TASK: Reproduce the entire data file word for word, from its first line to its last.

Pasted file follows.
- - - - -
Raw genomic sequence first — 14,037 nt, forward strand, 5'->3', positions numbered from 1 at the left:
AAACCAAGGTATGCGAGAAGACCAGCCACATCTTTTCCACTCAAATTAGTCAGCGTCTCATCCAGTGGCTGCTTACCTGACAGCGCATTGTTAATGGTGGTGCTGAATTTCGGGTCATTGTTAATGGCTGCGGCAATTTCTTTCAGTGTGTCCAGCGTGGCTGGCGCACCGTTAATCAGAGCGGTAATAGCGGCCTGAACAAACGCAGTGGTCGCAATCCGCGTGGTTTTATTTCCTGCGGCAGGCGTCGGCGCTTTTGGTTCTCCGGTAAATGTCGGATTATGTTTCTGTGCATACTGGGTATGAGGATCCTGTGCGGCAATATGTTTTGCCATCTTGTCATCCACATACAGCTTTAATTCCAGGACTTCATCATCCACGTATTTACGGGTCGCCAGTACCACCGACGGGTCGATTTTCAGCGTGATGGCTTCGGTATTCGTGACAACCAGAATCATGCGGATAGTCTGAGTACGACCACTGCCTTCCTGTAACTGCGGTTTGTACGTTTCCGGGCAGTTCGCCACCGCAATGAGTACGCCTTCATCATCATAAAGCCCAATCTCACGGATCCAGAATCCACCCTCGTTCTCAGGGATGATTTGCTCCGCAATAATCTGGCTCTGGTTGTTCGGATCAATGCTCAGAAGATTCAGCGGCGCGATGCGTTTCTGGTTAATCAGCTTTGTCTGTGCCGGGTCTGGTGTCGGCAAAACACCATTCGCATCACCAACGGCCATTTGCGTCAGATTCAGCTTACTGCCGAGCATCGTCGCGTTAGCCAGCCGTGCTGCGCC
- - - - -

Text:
Raw genomic sequence first — 14,037 nt, forward strand, 5'->3', positions numbered from 1 at the left:
AAACCAAGGTATGCGAGAAGACCAGCCACATCTTTTCCACTCAAATTAGTCAGCGTCTCATCCAGTGGCTGCTTACCTGACAGCGCATTGTTAATGGTGGTGCTGAATTTCGGGTCATTGTTAATGGCTGCGGCAATTTCTTTCAGTGTGTCCAGCGTGGCTGGCGCACCGTTAATCAGAGCGGTAATAGCGGCCTGAACAAACGCAGTGGTCGCAATCCGCGTGGTTTTATTTCCTGCGGCAGGCGTCGGCGCTTTTGGTTCTCCGGTAAATGTCGGATTATGTTTCTGTGCATACTGGGTATGAGGATCCTGTGCGGCAATATGTTTTGCCATCTTGTCATCCACATACAGCTTTAATTCCAGGACTTCATCATCCACGTATTTACGGGTCGCCAGTACCACCGACGGGTCGATTTTCAGCGTGATGGCTTCGGTATTCGTGACAACCAGAATCATGCGGATAGTCTGAGTACGACCACTGCCTTCCTGTAACTGCGGTTTGTACGTTTCCGGGCAGTTCGCCACCGCAATGAGTACGCCTTCATCATCATAAAGCCCAATCTCACGGATCCAGAATCCACCCTCGTTCTCAGGGATGATTTGCTCCGCAATAATCTGGCTCTGGTTGTTCGGATCAATGCTCAGAAGATTCAGCGGCGCGATGCGTTTCTGGTTAATCAGCTTTGTCTGTGCCGGGTCTGGTGTCGGCAAAACACCATTCGCATCACCAACGGCCATTTGCGTCAGATTCAGCTTACTGCCGAGCATCGTCGCGTTAGCCAGCCGTGCTGCGCC